Where: Munich, Germany
When: Mid-September - Early October
Sure, you can attend astounding Oktoberfest celebrations all over the world at this point (including right here in America), but these satellite parties are nothing compared to the main event in Munich. For two weeks starting in September and running into early October, biergartens all over the Bavarian capital froth over with lederhosen-wearing revelers, sausages and pretzels, and steins upon steins of German brews.
2. La Batalla de Vino
Where: Haro, Spain
When: June 27-30
At this annual wine fight (a food fight with weaponized wine, not a wine-fueled brawl), much of the vino ends on clothing, in hair, or on the ground, flowing like a river—but there’s plenty to drink as well. Originally meant to celebrate St. Peter’s Feast Day, the festival has become divorced from much religious meaning. Attendees climb a mountain above the town of Haro in Rioja armed with bottles, water guns and gardening sprayers, and unleash a deluge of vino on one another, all before descending into town for a massive party.
3. Feis Ile
Where: Islay, Scotland
When: Last week of May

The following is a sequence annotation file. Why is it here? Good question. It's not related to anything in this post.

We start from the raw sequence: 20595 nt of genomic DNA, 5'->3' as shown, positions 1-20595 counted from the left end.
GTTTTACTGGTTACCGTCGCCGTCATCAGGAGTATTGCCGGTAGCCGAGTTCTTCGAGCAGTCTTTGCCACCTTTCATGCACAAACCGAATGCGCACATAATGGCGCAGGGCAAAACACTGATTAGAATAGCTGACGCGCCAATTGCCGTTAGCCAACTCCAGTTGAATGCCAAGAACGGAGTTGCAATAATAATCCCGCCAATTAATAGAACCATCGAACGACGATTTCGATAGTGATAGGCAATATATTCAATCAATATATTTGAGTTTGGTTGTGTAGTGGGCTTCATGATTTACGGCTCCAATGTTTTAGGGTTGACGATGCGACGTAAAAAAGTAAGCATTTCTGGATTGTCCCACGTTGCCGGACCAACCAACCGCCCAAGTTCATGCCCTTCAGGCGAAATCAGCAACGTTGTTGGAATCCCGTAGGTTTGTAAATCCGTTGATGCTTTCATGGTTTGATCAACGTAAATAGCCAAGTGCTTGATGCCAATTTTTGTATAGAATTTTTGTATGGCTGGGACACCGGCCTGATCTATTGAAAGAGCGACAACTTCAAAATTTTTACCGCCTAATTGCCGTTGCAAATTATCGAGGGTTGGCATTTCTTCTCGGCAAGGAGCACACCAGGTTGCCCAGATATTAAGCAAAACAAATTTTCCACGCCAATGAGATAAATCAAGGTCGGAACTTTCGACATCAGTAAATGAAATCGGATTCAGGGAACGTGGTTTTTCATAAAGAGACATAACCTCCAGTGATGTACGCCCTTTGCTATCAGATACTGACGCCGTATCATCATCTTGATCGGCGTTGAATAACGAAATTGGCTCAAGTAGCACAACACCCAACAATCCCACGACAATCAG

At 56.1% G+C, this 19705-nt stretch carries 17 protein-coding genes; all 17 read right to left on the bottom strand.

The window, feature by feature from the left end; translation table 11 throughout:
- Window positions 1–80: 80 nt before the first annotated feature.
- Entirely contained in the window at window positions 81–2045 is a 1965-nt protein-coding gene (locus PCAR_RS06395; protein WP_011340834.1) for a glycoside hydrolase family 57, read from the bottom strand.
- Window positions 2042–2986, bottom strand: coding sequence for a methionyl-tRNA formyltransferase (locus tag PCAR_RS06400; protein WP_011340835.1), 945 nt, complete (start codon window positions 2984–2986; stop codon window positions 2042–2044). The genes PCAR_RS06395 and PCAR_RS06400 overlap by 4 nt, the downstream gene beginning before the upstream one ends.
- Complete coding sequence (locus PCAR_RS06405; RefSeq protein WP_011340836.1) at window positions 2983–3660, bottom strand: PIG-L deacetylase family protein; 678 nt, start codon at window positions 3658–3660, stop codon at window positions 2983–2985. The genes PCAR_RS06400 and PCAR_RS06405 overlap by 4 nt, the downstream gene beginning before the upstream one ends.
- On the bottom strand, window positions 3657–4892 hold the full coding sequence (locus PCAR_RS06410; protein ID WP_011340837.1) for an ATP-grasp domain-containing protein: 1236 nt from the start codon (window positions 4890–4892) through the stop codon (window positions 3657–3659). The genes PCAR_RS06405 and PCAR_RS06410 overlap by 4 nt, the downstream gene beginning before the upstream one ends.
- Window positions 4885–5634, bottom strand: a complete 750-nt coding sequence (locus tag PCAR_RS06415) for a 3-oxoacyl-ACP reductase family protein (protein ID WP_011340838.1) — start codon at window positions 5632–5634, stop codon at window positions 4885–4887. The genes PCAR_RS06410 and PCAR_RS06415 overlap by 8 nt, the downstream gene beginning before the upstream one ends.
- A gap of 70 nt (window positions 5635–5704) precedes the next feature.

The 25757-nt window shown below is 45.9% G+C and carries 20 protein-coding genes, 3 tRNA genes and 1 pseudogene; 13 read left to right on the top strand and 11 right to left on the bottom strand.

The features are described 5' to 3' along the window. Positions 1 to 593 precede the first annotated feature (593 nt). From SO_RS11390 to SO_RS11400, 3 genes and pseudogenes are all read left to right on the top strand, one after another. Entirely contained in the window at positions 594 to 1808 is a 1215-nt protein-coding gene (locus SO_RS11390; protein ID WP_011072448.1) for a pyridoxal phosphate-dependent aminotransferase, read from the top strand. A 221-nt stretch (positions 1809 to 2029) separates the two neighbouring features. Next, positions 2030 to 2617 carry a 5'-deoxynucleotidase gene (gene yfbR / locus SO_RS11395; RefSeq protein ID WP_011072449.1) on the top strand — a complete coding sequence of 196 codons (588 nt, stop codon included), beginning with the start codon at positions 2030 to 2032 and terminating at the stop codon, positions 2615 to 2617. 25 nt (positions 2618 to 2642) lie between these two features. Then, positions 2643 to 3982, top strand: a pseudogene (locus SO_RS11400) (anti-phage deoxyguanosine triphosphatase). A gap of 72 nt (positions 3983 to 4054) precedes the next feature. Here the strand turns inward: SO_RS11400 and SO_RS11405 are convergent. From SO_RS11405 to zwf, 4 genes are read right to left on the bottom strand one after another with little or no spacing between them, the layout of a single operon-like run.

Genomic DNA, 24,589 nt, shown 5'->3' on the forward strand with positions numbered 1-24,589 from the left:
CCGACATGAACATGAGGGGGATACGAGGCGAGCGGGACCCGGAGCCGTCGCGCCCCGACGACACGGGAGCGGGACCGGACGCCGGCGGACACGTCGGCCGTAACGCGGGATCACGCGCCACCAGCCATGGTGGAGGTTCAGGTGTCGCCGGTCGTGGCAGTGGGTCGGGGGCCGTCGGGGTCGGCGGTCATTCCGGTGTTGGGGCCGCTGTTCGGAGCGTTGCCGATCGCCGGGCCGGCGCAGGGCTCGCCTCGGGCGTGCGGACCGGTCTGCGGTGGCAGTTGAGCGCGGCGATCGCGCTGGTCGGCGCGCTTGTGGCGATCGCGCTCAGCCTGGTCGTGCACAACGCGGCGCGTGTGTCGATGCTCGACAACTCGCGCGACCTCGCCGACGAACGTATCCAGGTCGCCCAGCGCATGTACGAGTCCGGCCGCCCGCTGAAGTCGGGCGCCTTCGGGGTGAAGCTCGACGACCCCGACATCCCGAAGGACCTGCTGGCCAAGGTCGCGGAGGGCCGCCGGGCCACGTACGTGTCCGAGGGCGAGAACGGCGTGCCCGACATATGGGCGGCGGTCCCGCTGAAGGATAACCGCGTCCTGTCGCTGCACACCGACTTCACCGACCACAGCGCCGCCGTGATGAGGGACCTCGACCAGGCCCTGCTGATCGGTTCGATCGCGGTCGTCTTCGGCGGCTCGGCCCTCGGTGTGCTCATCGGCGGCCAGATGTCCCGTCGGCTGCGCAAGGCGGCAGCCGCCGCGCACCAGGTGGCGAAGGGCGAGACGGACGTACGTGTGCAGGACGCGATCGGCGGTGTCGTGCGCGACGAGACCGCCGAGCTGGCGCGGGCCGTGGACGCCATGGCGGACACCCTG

A pilgrimage to Islay is on every scotch lover’s bucket list, but you’ll get the most out of your trip if go during Feis Ile (pronounced “Faysh Eeyla”), aka the Islay Festival of Music and Malt. During the week-long event, distilleries like Lagavulin, Ardbeg, Bruichladdich and Caol Ila hold open days, offering tours, special tastings, workshops and lots of traditional musical performances and ceilidhs (a Scottish folk ball) to go along with all that peaty scotch.
4. Raicilla Cultural Festival
Where: Mascota, Mexico
Raicilla, mezcal’s cousin from Jalisco, has been trickling into the U.S. for a few years now, and if you’ve developed a taste for the fruity and floral agave spirit, you should head to the source. For several days each December, the town of Mascota welcomes taberneros from countryside distilleries, who unload barrels of the good stuff on eager locals and visitors. Taco carts feed the crowds while mariachi bands provide the music. There’s even horse dancing in case literal barrels of raicilla somehow become boring.
5. Great British Beer Festival
Where: London, England
When: Second week of August
Called “the biggest pub in the world,” the Great British Beer Festival gathers over 650 beers (two-thirds of them from the U.K.) in a convention center in London. Organized by the Campaign for Real Ale, the festival gives visitors the chance to sip and sip and sip on brews to their hearts’ content (and then sip some more). Along with an overwhelming number of smaller stands, a select handful of breweries set up large brewery bars inside the festival where you can sample a range of bottlings, including some specially made for the event. Tutored tastings, street foods and live entertainment round out the experience.
According to thrillist.com. Source of photos: internet